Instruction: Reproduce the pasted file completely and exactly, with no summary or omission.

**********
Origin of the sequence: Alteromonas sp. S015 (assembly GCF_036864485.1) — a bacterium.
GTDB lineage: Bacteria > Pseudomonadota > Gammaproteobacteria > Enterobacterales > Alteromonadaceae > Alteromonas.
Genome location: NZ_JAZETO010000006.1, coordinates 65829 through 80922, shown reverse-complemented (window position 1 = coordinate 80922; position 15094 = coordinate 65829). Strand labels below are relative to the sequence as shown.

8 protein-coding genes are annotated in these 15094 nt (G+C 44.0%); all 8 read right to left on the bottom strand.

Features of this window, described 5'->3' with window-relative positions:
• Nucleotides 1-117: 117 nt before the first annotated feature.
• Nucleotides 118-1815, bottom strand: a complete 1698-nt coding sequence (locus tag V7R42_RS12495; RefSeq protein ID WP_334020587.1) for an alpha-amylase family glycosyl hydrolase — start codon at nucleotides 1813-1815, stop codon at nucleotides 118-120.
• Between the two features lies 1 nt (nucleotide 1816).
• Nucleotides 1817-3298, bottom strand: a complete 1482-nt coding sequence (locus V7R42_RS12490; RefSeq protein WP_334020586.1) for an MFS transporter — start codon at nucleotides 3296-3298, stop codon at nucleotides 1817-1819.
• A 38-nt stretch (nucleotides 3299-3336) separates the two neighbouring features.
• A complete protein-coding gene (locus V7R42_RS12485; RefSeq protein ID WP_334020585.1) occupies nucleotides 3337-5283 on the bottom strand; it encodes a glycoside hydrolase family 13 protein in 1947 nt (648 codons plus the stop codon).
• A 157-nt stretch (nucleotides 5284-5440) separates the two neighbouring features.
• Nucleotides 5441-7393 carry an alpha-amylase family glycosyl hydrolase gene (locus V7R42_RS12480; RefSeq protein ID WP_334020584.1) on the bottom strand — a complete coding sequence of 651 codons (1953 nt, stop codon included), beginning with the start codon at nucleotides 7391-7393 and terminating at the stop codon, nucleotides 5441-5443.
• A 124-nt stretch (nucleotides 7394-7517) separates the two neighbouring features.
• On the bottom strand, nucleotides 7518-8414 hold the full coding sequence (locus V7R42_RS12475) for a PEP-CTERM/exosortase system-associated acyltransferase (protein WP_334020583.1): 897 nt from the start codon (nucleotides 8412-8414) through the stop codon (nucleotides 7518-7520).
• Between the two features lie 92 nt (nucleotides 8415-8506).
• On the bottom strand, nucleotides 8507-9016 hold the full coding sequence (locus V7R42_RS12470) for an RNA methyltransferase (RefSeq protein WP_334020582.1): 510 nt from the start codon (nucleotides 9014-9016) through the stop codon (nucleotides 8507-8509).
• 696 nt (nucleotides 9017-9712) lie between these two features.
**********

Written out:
Origin of the sequence: Alteromonas sp. S015 (assembly GCF_036864485.1) — a bacterium.
GTDB lineage: Bacteria > Pseudomonadota > Gammaproteobacteria > Enterobacterales > Alteromonadaceae > Alteromonas.
Genome location: NZ_JAZETO010000006.1, coordinates 65829 through 80922, shown reverse-complemented (window position 1 = coordinate 80922; position 15094 = coordinate 65829). Strand labels below are relative to the sequence as shown.

8 protein-coding genes are annotated in these 15094 nt (G+C 44.0%); all 8 read right to left on the bottom strand.

Features of this window, described 5'->3' with window-relative positions:
• Nucleotides 1-117: 117 nt before the first annotated feature.
• Nucleotides 118-1815, bottom strand: a complete 1698-nt coding sequence (locus tag V7R42_RS12495; RefSeq protein ID WP_334020587.1) for an alpha-amylase family glycosyl hydrolase — start codon at nucleotides 1813-1815, stop codon at nucleotides 118-120.
• Between the two features lies 1 nt (nucleotide 1816).
• Nucleotides 1817-3298, bottom strand: a complete 1482-nt coding sequence (locus V7R42_RS12490; RefSeq protein WP_334020586.1) for an MFS transporter — start codon at nucleotides 3296-3298, stop codon at nucleotides 1817-1819.
• A 38-nt stretch (nucleotides 3299-3336) separates the two neighbouring features.
• A complete protein-coding gene (locus V7R42_RS12485; RefSeq protein ID WP_334020585.1) occupies nucleotides 3337-5283 on the bottom strand; it encodes a glycoside hydrolase family 13 protein in 1947 nt (648 codons plus the stop codon).
• A 157-nt stretch (nucleotides 5284-5440) separates the two neighbouring features.
• Nucleotides 5441-7393 carry an alpha-amylase family glycosyl hydrolase gene (locus V7R42_RS12480; RefSeq protein ID WP_334020584.1) on the bottom strand — a complete coding sequence of 651 codons (1953 nt, stop codon included), beginning with the start codon at nucleotides 7391-7393 and terminating at the stop codon, nucleotides 5441-5443.
• A 124-nt stretch (nucleotides 7394-7517) separates the two neighbouring features.
• On the bottom strand, nucleotides 7518-8414 hold the full coding sequence (locus V7R42_RS12475) for a PEP-CTERM/exosortase system-associated acyltransferase (protein WP_334020583.1): 897 nt from the start codon (nucleotides 8412-8414) through the stop codon (nucleotides 7518-7520).
• Between the two features lie 92 nt (nucleotides 8415-8506).
• On the bottom strand, nucleotides 8507-9016 hold the full coding sequence (locus V7R42_RS12470) for an RNA methyltransferase (RefSeq protein WP_334020582.1): 510 nt from the start codon (nucleotides 9014-9016) through the stop codon (nucleotides 8507-8509).
• 696 nt (nucleotides 9017-9712) lie between these two features.